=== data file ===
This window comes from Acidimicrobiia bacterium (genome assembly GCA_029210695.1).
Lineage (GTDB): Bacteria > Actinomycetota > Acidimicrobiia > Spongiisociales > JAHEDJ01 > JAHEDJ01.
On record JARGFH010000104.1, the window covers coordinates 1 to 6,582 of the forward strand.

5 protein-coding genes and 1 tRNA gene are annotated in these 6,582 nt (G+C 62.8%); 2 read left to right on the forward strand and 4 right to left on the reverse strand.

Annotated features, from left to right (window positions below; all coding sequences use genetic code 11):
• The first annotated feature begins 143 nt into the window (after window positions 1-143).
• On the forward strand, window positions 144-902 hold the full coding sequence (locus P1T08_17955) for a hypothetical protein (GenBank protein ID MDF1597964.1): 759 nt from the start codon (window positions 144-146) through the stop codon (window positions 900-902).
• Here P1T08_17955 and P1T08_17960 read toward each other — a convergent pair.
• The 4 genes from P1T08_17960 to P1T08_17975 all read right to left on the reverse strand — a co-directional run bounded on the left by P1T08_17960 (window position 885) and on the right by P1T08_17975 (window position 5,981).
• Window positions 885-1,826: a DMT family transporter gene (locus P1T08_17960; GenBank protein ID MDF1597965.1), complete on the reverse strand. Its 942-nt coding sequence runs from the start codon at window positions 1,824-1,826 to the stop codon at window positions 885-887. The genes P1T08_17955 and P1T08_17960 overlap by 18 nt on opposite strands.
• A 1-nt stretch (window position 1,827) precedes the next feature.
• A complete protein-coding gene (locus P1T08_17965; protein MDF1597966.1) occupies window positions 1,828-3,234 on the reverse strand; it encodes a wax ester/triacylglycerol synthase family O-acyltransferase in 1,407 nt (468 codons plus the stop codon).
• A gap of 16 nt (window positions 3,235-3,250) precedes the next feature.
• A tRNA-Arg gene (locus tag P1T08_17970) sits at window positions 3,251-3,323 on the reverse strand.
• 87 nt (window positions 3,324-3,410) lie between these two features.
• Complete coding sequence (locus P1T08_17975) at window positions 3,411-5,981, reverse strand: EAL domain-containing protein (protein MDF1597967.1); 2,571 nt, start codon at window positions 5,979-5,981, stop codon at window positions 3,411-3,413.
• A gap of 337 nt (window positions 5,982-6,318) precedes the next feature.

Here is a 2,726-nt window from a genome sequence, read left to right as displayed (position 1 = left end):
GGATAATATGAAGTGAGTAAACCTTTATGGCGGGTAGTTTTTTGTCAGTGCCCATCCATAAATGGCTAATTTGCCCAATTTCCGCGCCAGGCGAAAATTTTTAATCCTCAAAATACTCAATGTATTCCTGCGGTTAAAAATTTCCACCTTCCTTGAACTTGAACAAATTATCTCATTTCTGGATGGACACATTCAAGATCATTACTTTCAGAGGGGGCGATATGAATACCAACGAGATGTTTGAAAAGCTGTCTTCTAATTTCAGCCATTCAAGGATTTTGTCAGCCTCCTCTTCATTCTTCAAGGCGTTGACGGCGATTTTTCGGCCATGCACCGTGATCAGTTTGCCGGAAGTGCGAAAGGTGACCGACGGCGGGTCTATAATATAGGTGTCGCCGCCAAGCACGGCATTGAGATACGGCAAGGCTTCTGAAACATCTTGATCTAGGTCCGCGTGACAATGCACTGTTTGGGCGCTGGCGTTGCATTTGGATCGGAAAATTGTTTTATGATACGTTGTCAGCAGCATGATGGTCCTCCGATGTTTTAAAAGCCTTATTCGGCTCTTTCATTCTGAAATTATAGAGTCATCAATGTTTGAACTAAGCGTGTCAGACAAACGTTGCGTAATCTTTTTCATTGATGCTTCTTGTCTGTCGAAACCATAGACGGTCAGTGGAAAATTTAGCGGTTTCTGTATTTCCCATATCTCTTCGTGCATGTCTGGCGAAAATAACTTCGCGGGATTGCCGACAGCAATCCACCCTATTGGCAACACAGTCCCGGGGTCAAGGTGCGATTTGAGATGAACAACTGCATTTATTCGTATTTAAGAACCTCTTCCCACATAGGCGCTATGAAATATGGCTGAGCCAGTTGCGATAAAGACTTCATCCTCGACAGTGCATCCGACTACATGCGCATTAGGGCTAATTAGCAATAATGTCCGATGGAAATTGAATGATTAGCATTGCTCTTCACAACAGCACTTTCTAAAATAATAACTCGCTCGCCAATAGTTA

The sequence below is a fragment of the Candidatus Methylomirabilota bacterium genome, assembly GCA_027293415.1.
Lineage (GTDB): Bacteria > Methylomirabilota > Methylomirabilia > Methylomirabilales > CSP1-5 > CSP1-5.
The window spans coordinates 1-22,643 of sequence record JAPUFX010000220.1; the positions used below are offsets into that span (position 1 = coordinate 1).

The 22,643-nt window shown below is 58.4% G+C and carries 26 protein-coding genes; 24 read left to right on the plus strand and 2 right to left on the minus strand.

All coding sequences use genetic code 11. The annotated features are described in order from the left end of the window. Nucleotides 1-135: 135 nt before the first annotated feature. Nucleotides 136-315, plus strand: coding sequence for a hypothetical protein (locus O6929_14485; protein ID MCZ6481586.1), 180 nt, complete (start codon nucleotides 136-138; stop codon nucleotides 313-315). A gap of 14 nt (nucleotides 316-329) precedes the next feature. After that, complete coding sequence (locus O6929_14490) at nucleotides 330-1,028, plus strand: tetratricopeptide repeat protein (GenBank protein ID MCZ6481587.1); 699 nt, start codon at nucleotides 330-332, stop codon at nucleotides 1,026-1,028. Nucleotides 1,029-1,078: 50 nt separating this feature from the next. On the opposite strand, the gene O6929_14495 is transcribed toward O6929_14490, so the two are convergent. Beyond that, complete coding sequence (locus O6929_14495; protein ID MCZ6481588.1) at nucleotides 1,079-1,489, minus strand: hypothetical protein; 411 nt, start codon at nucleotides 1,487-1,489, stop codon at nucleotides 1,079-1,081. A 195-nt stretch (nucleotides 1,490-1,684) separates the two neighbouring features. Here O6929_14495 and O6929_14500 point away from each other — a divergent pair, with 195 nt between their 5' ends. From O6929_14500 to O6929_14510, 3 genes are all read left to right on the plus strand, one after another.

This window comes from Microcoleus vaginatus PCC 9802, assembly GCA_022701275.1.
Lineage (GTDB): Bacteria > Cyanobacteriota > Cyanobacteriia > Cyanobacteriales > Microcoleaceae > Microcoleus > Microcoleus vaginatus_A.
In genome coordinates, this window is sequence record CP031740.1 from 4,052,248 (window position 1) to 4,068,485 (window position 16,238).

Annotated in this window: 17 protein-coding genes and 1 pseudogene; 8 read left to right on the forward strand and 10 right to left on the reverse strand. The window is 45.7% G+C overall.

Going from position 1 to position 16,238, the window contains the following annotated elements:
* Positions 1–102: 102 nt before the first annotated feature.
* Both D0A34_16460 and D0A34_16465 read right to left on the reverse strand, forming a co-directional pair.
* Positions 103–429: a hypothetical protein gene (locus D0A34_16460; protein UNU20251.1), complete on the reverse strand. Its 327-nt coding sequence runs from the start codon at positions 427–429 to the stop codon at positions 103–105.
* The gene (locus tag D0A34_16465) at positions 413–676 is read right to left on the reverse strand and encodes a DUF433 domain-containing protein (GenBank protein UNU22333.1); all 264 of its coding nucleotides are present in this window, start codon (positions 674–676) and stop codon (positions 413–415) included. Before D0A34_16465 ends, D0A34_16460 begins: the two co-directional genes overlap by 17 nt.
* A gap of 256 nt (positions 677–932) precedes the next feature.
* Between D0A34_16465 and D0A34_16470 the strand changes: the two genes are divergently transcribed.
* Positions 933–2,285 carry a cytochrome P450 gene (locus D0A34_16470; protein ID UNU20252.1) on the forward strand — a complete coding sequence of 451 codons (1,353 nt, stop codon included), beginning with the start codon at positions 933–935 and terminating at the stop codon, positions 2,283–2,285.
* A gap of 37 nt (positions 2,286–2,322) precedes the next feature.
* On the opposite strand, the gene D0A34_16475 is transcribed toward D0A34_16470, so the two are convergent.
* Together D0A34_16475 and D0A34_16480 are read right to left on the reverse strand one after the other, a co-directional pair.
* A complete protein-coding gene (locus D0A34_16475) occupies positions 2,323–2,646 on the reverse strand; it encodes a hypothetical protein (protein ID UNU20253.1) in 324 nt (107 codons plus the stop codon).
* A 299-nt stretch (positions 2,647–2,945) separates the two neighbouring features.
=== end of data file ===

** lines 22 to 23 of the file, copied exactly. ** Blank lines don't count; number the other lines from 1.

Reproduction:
The window spans coordinates 1-22,643 of sequence record JAPUFX010000220.1; the positions used below are offsets into that span (position 1 = coordinate 1).

The 22,643-nt window shown below is 58.4% G+C and carries 26 protein-coding genes; 24 read left to right on the plus strand and 2 right to left on the minus strand.